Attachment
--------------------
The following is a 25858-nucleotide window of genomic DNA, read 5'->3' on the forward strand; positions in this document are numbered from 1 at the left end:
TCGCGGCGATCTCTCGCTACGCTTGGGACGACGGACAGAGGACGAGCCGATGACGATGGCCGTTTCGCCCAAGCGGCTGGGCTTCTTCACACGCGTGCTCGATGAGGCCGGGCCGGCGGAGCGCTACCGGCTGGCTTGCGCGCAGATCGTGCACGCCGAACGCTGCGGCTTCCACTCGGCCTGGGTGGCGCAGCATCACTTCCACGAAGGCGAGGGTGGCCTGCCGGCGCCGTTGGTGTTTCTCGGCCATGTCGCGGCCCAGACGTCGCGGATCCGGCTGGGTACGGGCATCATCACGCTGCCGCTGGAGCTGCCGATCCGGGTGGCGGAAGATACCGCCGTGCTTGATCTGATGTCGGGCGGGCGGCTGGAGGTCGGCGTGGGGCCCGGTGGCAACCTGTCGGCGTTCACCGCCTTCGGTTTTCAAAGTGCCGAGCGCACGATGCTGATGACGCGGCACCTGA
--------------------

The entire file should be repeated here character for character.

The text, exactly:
The following is a 25858-nucleotide window of genomic DNA, read 5'->3' on the forward strand; positions in this document are numbered from 1 at the left end:
TCGCGGCGATCTCTCGCTACGCTTGGGACGACGGACAGAGGACGAGCCGATGACGATGGCCGTTTCGCCCAAGCGGCTGGGCTTCTTCACACGCGTGCTCGATGAGGCCGGGCCGGCGGAGCGCTACCGGCTGGCTTGCGCGCAGATCGTGCACGCCGAACGCTGCGGCTTCCACTCGGCCTGGGTGGCGCAGCATCACTTCCACGAAGGCGAGGGTGGCCTGCCGGCGCCGTTGGTGTTTCTCGGCCATGTCGCGGCCCAGACGTCGCGGATCCGGCTGGGTACGGGCATCATCACGCTGCCGCTGGAGCTGCCGATCCGGGTGGCGGAAGATACCGCCGTGCTTGATCTGATGTCGGGCGGGCGGCTGGAGGTCGGCGTGGGGCCCGGTGGCAACCTGTCGGCGTTCACCGCCTTCGGTTTTCAAAGTGCCGAGCGCACGATGCTGATGACGCGGCACCTGA